Before I begin, I have to say that as far as I know I have no known ancestors from Schleswig-Holstein; However, I know I have ancestors from Colmar in Alsace, and more distantly, and in the new information from my DNA test, I have strong ancestral links to Norway, to Scotland (so that’s where the love of whisky comes from!) and yes, from Germanic Europe! Of course this is likely to be so distant that there is no point in even trying to trace that connection… any more than it’s worth trying to trace my 1% Nigerian DNA!
Back to Schleswig-Holstein; I’m looking at my Unusual Preserves recipe book from the Women’s Institute, It’s over fifty years old,, and the recipe I’m about to share is much older than that – it’s an ancestral recipe, but whose ancestor I have no idea, it doesn’t tell me. The recipe is for a sweet pickle and uses marrow which you hardly ever see nowadays; no-one in my family likes it, but I do, I think it has a mild, delicate flavour and I’m very fond of it. Marrows are renowned for being big, for being enormous sometimes, and in the past when nothing was needlessly wasted, all sorts of recipes could be found for the marrow.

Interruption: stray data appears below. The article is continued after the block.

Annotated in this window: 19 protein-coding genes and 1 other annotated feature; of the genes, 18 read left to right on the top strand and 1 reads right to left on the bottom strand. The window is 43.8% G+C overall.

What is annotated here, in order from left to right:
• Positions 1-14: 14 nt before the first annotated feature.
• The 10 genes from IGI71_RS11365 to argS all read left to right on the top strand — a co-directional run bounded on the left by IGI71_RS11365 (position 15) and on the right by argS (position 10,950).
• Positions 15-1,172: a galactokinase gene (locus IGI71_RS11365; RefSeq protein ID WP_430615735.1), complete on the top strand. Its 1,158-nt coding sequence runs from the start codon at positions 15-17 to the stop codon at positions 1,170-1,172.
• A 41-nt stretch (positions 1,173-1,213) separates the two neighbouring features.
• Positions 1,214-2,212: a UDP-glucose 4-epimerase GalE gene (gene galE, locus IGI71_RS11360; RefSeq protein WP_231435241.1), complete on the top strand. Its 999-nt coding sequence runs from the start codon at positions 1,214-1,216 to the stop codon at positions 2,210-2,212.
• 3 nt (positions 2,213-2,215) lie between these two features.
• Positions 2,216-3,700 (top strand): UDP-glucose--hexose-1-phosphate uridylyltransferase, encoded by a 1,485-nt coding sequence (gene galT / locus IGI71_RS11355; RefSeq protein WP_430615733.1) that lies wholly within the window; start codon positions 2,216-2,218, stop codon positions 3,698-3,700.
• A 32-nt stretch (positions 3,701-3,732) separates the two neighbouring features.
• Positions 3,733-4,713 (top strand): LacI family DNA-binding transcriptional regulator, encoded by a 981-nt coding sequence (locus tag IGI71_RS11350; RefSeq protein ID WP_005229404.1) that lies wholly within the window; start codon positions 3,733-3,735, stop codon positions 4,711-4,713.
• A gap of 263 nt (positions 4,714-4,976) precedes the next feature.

This is an unusual recipe in the fact that it uses 8 lbs of marrow, yes eight – however many pots would that be, and how would a family get through it with al the other pickles, chutneys and preserves made from far more tasty fruit and vegetables. As with many old recipes, the amount of spice used is tiny, ⅔ oz cinnamon sticks, ⅓oz whole cloves – how would you even detect that in eight pounds of vegetable, 3 pounds of sugar and a quart of vinegar? Here is the recipe, and if you’re tempted to use a smaller amount of marrow, then maybe you should use a larger amount of spice! The pennies by the way are the pre-decimal ones – just in case you have a few lying about.
Sweet pickled marrow
- 8lb prepared marrow – marrows of any age can be used, peel, scoop out the pith and cut into pieces about 1½ inches long, and weigh
- 1 quart white vinegar (2 pints)
- 3 lbs sugar
- ⅔ oz cinnamon sticks, (the weight of two penny)
- ⅓oz whole cloves (the weight of 1 penny)
- Bring the vinegar, sugar and spice to boiling point. The cinnamon and cloves may be loose or in a muslin bag as preferred.
- Add the marrow all at once, and cook gently with occasional stirring until all the pieces are clear or translucent, but firm.
- Drain, and place the marrow in a bowl or dish to cool
- Reboil the vinegar till it becomes syrupy, adding any fluid from the marrow pieces as it drains off.
- The fluid should be reduced to about 1 ½ pints.
- Place the marrow in storage jars and pour the boiling vinegar over.
Should all recipes end like that – “finish”?!!
I have no pictures from Schleswig-Holstein, or of marrows, so I’m sharing a favourite photo of a lovely place, Dunham Massey.